The American Economic Association, the professional association for academic economists, holds about $50 million in investment assets. How do the professional economists invest?
To be clear, I’m not giving away any secret information here. The AEA is a nonprofit, and it needs to report publicly. A “Report of the Treasurer” is published each year in the AEA Papers and Proceedings: for the 2022 version, with spending in 2020 and 2021 and projections for 2022, see pp. 650–654). A Budget and Finance Committee manages the Association’s financial assets. Back in April 2017, it set the following “target portfolio allocations,” which have remained the same since then:
Total Stock Market Index Fund 35%
FTSE All-World Ex-US Fund 25%
Long-Term Investment Grade Fund 12%
Value Index Fund 10%
REIT Index Fund 5%
PIMCO PFORX Foreign Bond Fund 5%
Intermediate Bond Fund and local operating cash 8%
Perhaps this goes without saying, but this is not intended as personal investment advice. There is no reason for any individual investor to be following the AEA. Planning for your personal retirement, for example, raises quite different issue than the choices of an professional academic association. That noted, some of the broader principles guiding the choice of investment may be useful.
- The AEA does not deal with individual stocks, only with funds.
- The funds are passively invested, most of them through Vanguard, with very low costs of managing the money, not actively invested in a way that would involve higher costs–and would also involve choosing an active investment strategy.
- The AEA allocations have remained the same since 2017: clearly, there is no attempt here to jump in and out of various allocations.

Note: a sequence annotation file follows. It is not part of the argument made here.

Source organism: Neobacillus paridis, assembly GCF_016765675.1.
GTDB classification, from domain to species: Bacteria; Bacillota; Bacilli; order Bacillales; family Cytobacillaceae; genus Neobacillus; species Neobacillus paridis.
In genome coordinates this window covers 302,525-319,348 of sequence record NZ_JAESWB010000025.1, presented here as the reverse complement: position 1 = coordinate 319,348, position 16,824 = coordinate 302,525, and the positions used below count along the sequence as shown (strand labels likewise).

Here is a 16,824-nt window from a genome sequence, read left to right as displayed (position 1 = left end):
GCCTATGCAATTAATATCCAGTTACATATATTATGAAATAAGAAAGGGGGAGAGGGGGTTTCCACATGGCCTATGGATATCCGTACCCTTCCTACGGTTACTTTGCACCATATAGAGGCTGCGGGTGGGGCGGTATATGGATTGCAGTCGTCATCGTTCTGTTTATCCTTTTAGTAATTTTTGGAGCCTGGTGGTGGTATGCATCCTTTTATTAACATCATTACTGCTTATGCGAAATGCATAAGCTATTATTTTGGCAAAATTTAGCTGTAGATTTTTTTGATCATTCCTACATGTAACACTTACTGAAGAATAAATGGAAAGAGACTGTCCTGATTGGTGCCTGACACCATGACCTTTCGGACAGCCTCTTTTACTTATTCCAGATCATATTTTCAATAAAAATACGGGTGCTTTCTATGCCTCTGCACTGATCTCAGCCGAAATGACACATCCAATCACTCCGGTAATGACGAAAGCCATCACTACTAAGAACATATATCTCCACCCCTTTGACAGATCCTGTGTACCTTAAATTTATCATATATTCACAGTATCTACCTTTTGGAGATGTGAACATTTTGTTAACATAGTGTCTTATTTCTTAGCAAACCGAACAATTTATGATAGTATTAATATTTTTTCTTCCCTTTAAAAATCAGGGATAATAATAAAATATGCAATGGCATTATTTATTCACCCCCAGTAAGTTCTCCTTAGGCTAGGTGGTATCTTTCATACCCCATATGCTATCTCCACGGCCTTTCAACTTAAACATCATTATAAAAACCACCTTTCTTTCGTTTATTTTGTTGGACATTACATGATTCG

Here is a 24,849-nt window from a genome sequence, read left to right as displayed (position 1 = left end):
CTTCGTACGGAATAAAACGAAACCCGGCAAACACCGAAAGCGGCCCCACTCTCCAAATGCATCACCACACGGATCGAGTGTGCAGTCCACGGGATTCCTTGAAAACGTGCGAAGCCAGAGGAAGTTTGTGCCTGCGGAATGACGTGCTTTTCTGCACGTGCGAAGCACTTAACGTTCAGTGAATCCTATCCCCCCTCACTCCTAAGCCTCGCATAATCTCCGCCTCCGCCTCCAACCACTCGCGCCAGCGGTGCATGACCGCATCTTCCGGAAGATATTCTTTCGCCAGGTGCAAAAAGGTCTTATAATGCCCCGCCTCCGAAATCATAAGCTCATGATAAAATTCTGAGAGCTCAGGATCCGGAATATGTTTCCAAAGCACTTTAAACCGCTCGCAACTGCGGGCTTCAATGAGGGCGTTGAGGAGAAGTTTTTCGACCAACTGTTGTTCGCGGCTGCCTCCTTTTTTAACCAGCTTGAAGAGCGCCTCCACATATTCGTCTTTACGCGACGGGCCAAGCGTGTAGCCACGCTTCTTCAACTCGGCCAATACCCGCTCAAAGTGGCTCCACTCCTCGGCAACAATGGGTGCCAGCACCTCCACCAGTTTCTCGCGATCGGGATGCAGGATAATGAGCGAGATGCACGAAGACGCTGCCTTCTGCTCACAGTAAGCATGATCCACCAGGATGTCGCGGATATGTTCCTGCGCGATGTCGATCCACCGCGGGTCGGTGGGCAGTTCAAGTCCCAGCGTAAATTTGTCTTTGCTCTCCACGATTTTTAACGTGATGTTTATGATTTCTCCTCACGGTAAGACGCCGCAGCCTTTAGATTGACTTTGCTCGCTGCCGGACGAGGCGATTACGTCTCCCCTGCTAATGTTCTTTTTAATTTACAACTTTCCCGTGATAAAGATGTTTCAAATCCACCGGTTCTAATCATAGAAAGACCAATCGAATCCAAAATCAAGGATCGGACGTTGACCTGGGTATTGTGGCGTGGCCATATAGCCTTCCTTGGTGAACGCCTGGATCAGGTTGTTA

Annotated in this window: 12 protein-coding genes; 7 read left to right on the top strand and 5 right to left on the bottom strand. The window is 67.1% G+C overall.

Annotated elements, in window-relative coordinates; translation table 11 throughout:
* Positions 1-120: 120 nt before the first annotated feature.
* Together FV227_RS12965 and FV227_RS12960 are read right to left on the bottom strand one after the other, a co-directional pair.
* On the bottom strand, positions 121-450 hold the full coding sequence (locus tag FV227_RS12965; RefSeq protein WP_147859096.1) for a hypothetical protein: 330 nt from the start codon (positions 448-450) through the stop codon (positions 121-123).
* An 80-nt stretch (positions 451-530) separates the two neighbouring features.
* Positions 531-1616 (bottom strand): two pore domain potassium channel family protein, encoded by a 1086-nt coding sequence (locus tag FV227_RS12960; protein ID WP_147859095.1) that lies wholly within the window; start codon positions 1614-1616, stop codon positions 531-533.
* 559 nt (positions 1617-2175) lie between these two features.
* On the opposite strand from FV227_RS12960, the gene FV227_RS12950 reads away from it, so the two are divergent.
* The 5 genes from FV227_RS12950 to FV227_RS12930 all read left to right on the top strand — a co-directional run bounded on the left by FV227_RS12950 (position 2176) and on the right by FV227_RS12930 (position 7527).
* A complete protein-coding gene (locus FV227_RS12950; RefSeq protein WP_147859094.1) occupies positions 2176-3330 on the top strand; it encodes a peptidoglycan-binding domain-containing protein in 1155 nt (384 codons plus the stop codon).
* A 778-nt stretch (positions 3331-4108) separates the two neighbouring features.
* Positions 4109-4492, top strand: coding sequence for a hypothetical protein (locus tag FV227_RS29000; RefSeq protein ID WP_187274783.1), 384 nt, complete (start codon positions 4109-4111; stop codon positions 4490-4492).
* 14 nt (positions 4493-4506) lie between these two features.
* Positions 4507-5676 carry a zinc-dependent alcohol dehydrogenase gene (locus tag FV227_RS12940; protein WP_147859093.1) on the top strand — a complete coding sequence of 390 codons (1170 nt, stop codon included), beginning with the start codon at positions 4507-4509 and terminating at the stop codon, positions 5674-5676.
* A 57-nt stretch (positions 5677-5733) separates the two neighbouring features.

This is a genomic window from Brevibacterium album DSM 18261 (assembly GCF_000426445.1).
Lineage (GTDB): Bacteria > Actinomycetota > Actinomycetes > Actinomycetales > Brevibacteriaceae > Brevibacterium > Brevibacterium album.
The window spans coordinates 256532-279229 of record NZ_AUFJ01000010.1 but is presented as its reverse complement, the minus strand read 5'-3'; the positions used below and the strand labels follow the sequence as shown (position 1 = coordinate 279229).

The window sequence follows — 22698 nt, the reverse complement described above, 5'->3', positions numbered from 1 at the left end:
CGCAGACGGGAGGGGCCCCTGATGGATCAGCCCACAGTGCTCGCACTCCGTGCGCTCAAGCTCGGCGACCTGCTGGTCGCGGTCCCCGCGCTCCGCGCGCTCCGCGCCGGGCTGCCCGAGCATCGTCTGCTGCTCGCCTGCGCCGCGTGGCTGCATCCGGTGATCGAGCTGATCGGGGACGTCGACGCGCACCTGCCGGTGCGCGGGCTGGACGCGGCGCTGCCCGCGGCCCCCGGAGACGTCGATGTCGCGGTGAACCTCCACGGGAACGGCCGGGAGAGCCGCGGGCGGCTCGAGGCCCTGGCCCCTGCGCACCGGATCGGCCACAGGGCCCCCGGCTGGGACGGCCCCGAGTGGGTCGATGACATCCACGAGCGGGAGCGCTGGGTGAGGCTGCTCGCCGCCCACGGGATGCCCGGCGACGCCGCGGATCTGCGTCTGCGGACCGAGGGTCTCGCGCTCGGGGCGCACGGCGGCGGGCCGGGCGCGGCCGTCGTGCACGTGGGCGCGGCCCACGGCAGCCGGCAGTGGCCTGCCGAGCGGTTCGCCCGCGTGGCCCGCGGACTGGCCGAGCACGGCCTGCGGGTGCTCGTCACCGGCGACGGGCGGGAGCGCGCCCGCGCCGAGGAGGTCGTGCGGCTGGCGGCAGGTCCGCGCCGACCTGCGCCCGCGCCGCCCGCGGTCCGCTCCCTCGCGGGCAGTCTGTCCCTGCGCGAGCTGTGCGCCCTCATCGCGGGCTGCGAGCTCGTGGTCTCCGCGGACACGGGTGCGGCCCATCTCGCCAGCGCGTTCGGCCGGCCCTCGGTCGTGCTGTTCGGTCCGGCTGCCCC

- About 70% of the funds are invested in stock markets.
- The AEA makes some effort to diversify into international stock markets. The first two entries on the list operate through Vanguard, which is to say that they are low-cost passive funds, the first in the US market and the second focused on outside-the-US stock markets.
- The AEA also diversifies outside the stock market, into real estate and bonds.
- The one category where the AEA is relying to some extent on the irrationality of markets is the “Value Index Fund.” According to Vanguard, “This fund invests in stocks of large U.S. companies in market sectors that tend to grow at a slower pace than the broad market; these stocks may be temporarily undervalued by investors.” Another way to look at this fund is that it gives large US companies a slightly greater weight in the overall portfolio than they would otherwise have.
You may also be wondering: Why does the American Economic Association even have $50 million? Starting back in 1969, the AEA got entrepreneurial. It started a project called EconLit, which creates an index of all articles in professional journals of economics. Back in 1969, this project was on paper and covered 182 journals. Now, it is a searchable online index covering over 1,000 economics journals, with abstracts describing many of the articles and with the ability to search the text of many of the underlying articles, too. This index is sold by subscription to research libraries around the world. In 2020, EconLit cost about $800,000 to produce, but brought in about $4.5 million in revenues–about 40% of total AEA revenues and by far the largest single amount. In turn, the AEA uses this financial cushion for other purposes: to keep membership dues low and to support nine different academic journals, as well as annual meetings, an index of job openings for academic economists, and other activities.
So one main reason the AEA has money to invest is EconLit. The other big reason is that the stock market has surged: for example, the S&P 500 stock index rose from about 800 back in 2009 to above 4,000 now, even after the declines since last December. In that situation, it would take a certain perverse genius not to make money in the stock market. But of course, what the stock market has given it can also take away, and that $50 million financial cushion as measured in September 2021 would already be substantially smaller today.